The Administrative Templates CSE is invoked by the Group Policy engine with a list of GPOs to be applied. Each GPO contains a Registry.pol file. In order to modify settings in the registry, the Administrative Templates CSE parses the ntuser.pol files to remove previously set registry settings, returning the registry settings to a “default” state. The Administrative Templates Extension then retrieves the Registry.pol files from each GPO in the list and applies the Registry.pol changes to the local registry in order of precedence for the GPOs. Data is also written to WMI by the Administrative Templates Extension for RSoP to retrieve later. As the Registry.pol files are processed, the ntuser.pol file is created to centrally manage the registry keys that have been set. Events are written to the event log during this process. If debugging is enabled, data is written to the userenv.log as well.

Unlike other CSEs, the Administrative Templates CSE is coded within the Group Policy engine as a piece of userenv.dll. As a result, the extension is always called whenever Group Policy is processed. In addition, the Administrative Templates CSE is always called first by the Group Policy engine, in advance of any other CSEs that might be processed. Administrative Templates CSE will run only if there are any changes in any the GPOs that the Administrative Templates CSE has enabled.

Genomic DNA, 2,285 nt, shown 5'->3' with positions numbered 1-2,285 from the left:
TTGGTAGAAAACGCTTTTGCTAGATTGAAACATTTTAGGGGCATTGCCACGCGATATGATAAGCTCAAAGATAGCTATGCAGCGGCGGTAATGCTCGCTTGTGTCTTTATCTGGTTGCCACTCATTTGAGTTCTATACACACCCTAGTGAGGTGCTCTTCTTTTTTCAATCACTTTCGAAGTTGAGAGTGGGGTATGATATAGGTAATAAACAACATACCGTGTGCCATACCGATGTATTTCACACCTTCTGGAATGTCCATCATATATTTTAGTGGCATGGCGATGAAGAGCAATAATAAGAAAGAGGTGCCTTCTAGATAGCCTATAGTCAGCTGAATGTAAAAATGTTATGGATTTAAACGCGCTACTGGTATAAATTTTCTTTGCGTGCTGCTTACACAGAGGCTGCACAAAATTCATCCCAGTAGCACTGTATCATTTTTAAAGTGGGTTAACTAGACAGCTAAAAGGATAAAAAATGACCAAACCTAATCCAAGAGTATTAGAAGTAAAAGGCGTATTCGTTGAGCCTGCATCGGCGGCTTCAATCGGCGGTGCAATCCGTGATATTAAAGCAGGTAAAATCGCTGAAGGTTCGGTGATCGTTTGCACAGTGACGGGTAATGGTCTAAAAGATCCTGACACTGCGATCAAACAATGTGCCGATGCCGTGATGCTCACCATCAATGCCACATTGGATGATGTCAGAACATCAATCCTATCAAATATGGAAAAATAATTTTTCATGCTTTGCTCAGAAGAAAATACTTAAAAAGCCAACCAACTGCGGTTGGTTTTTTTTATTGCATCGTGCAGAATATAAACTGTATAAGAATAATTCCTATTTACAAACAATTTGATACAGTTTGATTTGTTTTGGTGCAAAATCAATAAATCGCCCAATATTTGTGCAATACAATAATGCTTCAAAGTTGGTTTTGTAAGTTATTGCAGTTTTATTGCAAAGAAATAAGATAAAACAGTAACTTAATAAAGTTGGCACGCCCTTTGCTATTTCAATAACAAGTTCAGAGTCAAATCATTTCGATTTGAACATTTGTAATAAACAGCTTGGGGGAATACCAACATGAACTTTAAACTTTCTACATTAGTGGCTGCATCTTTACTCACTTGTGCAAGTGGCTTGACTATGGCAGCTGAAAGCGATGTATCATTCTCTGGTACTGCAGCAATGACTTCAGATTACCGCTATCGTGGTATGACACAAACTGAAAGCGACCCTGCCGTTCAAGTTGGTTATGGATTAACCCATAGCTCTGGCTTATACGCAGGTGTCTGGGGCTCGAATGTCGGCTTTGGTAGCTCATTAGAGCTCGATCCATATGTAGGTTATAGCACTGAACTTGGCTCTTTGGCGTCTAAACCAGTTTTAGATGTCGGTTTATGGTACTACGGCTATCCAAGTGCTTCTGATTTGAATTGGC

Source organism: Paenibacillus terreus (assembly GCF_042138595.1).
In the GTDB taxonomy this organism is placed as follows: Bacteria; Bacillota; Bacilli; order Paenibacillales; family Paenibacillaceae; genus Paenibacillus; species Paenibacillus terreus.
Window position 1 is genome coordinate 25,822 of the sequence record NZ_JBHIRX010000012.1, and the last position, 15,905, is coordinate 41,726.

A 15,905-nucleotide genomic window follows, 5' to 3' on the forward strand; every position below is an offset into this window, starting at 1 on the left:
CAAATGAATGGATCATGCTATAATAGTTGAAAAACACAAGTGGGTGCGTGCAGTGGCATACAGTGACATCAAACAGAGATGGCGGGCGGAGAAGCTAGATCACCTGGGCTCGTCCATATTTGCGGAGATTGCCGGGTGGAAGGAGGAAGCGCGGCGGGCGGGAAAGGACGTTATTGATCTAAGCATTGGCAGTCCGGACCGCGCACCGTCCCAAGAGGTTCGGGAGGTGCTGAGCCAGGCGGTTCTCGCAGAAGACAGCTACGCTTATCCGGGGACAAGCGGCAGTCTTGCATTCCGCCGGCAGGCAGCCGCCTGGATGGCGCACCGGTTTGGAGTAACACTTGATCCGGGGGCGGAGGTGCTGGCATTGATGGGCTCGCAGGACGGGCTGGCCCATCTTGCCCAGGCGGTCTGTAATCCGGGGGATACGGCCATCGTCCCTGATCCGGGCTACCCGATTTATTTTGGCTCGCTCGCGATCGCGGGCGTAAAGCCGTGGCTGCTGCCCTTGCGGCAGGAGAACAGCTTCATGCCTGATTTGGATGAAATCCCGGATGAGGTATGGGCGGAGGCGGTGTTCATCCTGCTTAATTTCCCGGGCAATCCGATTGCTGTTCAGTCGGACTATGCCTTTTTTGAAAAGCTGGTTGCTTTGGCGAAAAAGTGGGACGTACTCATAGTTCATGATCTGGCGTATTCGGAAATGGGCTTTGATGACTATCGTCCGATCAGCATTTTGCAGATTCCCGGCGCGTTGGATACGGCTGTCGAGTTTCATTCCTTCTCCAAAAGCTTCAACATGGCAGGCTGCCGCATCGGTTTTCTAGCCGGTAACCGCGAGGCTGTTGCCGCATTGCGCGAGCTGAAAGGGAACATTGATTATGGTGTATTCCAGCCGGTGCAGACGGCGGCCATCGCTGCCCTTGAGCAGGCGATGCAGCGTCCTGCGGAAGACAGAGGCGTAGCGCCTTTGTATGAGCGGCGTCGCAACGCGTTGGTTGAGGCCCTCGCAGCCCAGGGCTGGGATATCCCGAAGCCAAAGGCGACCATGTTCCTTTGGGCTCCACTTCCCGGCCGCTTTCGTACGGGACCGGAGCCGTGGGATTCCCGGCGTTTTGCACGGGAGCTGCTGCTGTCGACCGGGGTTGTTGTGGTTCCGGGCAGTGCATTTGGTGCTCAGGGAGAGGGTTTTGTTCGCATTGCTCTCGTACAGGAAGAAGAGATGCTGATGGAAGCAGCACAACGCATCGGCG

True Policies and Preferences

The Administrative Templates CSE has control over a part of the registry for both user and computer registry hives and treats these specially. These parts are for the computer and user hives respectively:

  • HKEY_LOCAL_MACHINE\SOFTWARE\policies (preferred location)

  • HKEY_LOCAL_MACHINE\SOFTWARE\Microsoft\Windows\CurrentVersion\policies

  • HKEY_CURRENT_USER\SOFTWARE\policies (preferred location)

  • HKEY_ CURRENT_USER\SOFTWARE\Microsoft\Windows\CurrentVersion\policies

These trees cannot be modified by a non-administrator. Because all keys and values beneath these paths are erased before applying the resultant registry policy settings, the registry policies applied in these subtrees will only persist as long as a valid Group Policy setting exists. Policy settings that are stored in these specific locations of the registry are known as true policies.

All the policy settings in the standard Administrative Template files that shipped with Windows 2000 Server and Windows Server 2003 use true policies. This prevents the behavior that was often present in Windows NT 4.0, whereby System Policies resulted in persistent settings in the user and computer registry. The policy remained in effect until the value was reversed, either by a counteracting policy or by editing the registry. These settings are stored outside the approved registry locations listed and are known as preferences.